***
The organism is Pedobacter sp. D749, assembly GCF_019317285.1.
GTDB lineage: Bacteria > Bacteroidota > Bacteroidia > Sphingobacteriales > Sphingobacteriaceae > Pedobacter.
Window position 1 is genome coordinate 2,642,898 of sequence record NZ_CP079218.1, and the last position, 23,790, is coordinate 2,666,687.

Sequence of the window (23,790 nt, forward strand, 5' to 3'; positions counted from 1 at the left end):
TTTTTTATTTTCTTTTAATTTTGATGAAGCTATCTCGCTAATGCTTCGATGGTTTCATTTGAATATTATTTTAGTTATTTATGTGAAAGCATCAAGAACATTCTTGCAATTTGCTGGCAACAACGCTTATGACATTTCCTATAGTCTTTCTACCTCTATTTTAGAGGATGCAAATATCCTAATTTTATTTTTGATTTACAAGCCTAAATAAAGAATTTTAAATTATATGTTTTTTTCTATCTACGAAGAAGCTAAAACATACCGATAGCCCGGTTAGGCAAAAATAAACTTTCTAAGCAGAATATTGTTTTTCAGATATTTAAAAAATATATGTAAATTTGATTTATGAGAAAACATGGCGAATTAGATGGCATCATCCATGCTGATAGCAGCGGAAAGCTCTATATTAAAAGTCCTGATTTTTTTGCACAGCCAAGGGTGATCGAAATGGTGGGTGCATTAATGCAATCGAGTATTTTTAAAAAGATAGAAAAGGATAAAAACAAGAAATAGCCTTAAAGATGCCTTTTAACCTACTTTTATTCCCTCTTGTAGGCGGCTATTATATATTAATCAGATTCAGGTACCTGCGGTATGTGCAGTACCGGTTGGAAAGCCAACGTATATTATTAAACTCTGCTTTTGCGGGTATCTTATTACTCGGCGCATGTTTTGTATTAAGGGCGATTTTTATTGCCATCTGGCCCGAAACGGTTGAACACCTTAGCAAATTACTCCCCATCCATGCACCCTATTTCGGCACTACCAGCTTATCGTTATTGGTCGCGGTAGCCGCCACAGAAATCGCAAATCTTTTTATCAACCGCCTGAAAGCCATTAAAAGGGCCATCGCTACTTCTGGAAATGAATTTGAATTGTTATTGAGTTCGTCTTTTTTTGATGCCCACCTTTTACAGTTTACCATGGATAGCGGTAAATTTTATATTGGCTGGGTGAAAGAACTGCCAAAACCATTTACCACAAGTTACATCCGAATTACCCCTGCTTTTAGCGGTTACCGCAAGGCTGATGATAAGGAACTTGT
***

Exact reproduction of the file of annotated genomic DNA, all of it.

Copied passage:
The organism is Pedobacter sp. D749, assembly GCF_019317285.1.
GTDB lineage: Bacteria > Bacteroidota > Bacteroidia > Sphingobacteriales > Sphingobacteriaceae > Pedobacter.
Window position 1 is genome coordinate 2,642,898 of sequence record NZ_CP079218.1, and the last position, 23,790, is coordinate 2,666,687.

Sequence of the window (23,790 nt, forward strand, 5' to 3'; positions counted from 1 at the left end):
TTTTTTATTTTCTTTTAATTTTGATGAAGCTATCTCGCTAATGCTTCGATGGTTTCATTTGAATATTATTTTAGTTATTTATGTGAAAGCATCAAGAACATTCTTGCAATTTGCTGGCAACAACGCTTATGACATTTCCTATAGTCTTTCTACCTCTATTTTAGAGGATGCAAATATCCTAATTTTATTTTTGATTTACAAGCCTAAATAAAGAATTTTAAATTATATGTTTTTTTCTATCTACGAAGAAGCTAAAACATACCGATAGCCCGGTTAGGCAAAAATAAACTTTCTAAGCAGAATATTGTTTTTCAGATATTTAAAAAATATATGTAAATTTGATTTATGAGAAAACATGGCGAATTAGATGGCATCATCCATGCTGATAGCAGCGGAAAGCTCTATATTAAAAGTCCTGATTTTTTTGCACAGCCAAGGGTGATCGAAATGGTGGGTGCATTAATGCAATCGAGTATTTTTAAAAAGATAGAAAAGGATAAAAACAAGAAATAGCCTTAAAGATGCCTTTTAACCTACTTTTATTCCCTCTTGTAGGCGGCTATTATATATTAATCAGATTCAGGTACCTGCGGTATGTGCAGTACCGGTTGGAAAGCCAACGTATATTATTAAACTCTGCTTTTGCGGGTATCTTATTACTCGGCGCATGTTTTGTATTAAGGGCGATTTTTATTGCCATCTGGCCCGAAACGGTTGAACACCTTAGCAAATTACTCCCCATCCATGCACCCTATTTCGGCACTACCAGCTTATCGTTATTGGTCGCGGTAGCCGCCACAGAAATCGCAAATCTTTTTATCAACCGCCTGAAAGCCATTAAAAGGGCCATCGCTACTTCTGGAAATGAATTTGAATTGTTATTGAGTTCGTCTTTTTTTGATGCCCACCTTTTACAGTTTACCATGGATAGCGGTAAATTTTATATTGGCTGGGTGAAAGAACTGCCAAAACCATTTACCACAAGTTACATCCGAATTACCCCTGCTTTTAGCGGTTACCGCAAGGCTGATGATAAGGAACTTGT